• Establishment of Optimal Scheduling Parameters: Optimization of the CMS primary care exception (PCE) can greatly increase clinic productivity. Under the PCE, residents can provide care without direct supervision for moderate-to-low-level encounters. Scheduling to effectively apply the PCE is necessary to optimize performance, and while the exception enables faculty members to precept up to four residents at a time, a best practice resident-to-faculty ratio is 3:1.
  • Predictive Faculty and Resident Scheduling: In the outpatient/ambulatory setting, resident scheduling occurs in two half-day sessions. Managing this structure is critical in a teaching clinic. It is essential that faculty and residents are scheduled to meet optimal resident-to-faculty ratios and adhere to the schedule. Such predictive scheduling and management will optimize the productivity of each session and meet training requirements.
  • Determination and Optimization of Available Clinical Space: Resident clinics are sometimes located in space that is not sufficient to optimize the potential of the CMS PCE. If ideal productivity volumes are to be achieved, it is essential to have an appropriate number of clinic exam and procedure rooms based on appropriate resident and faculty schedules.
  • Real-Time Monitoring of Acuity Levels: Evaluation and management (E&M) coding is often a challenge in teaching clinics. Faculty are required to be physically present in the room with patients (and document accordingly) when a level 4 or 5 patient encounter is billed. Many resident clinics may default to level 3 or below to reduce potential audit risk or to allow residents to see the patient without the need for the attending physician to be present in the exam room. Active management through education and regular monitoring often results in shifting the E&M curve to more appropriate and realistic levels while achieving regulatory compliance.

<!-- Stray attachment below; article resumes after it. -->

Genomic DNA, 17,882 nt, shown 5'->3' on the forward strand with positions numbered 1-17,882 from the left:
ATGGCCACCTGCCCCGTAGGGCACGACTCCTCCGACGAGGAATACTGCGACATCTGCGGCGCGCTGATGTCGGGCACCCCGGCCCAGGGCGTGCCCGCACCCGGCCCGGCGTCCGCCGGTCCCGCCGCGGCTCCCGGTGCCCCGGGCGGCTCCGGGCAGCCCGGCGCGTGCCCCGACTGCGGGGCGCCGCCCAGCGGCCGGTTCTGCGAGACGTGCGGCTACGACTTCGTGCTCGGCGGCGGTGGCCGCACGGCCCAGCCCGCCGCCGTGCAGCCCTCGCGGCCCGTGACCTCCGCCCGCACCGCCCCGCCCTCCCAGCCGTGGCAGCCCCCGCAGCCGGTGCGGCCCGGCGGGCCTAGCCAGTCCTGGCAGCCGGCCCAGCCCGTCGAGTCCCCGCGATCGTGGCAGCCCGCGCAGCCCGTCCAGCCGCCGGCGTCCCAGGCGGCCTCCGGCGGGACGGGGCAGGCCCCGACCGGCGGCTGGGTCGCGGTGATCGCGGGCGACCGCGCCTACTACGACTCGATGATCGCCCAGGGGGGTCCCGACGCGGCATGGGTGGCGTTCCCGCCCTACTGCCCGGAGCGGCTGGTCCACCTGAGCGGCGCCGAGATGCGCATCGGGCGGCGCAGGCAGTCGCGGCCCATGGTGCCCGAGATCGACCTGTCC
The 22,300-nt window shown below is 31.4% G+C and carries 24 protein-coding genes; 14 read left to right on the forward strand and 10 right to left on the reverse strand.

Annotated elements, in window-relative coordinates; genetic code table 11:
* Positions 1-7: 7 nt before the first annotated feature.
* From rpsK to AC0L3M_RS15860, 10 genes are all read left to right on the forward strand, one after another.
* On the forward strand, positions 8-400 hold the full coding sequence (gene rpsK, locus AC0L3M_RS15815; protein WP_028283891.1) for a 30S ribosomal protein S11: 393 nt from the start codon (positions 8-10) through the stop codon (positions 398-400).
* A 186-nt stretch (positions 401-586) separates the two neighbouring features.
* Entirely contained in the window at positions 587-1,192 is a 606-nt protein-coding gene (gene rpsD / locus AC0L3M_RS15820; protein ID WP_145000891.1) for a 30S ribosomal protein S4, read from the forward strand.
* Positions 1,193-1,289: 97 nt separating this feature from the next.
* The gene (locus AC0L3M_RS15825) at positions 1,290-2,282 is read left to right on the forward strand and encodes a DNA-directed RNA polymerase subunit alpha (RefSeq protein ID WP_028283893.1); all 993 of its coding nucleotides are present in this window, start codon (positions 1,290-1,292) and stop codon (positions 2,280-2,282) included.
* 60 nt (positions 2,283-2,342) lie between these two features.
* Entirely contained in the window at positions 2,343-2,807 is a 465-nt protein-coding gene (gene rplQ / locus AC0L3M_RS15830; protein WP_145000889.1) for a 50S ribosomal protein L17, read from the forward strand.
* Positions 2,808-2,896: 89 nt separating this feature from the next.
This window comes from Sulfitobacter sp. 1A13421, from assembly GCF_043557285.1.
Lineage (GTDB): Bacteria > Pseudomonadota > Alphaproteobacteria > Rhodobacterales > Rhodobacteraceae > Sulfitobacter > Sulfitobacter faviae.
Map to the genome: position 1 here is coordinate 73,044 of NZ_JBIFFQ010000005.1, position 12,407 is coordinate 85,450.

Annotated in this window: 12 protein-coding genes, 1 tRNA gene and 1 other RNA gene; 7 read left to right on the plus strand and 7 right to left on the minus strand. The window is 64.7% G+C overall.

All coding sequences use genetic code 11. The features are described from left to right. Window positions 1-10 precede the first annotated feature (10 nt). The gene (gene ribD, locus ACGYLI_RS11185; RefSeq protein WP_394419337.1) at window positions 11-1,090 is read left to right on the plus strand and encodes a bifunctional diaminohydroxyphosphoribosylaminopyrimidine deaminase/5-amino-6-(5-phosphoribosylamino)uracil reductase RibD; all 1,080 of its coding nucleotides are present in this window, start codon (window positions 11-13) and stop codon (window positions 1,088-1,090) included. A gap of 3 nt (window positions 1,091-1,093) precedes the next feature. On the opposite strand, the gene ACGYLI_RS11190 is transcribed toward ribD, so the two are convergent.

• Tracking of Resident Clinical Requirements: Many primary care specialties have specific visit and procedural targets required by the ACGME (family medicine: 1,650 visits over three years; internal medicine: 130 half-day sessions over three years; OB/GYN: 120 half-day sessions over four years). This is often manually tracked and managed. Integrating the various systems (e.g., billing, scheduling, medical records) can provide automated documentation of resident volumes and expeditiously compile the specific services or procedures required to monitor program quality.

Effective management of primary care residency programs, particularly clinic operations, is critical to allow hospitals to develop and expand new residency programs and to produce practice-ready graduates. Although many of the concepts and variables introduced above are generally well known and regarded in the academic community, performance management oriented to the metrics specific to teaching environments is generally not a focus of clinic operations. When the operating parameters unique to the teaching setting are acknowledged and managed, the productivity potential of the CMS PCE dramatically increases.

A superior outpatient teaching experience can include operational efficiencies while simultaneously complying with the accreditation requirements set forth by the ACGME and enhancing program quality. Structuring clinic operations based on these variables will improve economics and provide a vehicle for program expansion to improve access to the medically underserved community. This will enable underserved communities to address the physician shortage with qualified, efficient, practice-prepared physicians.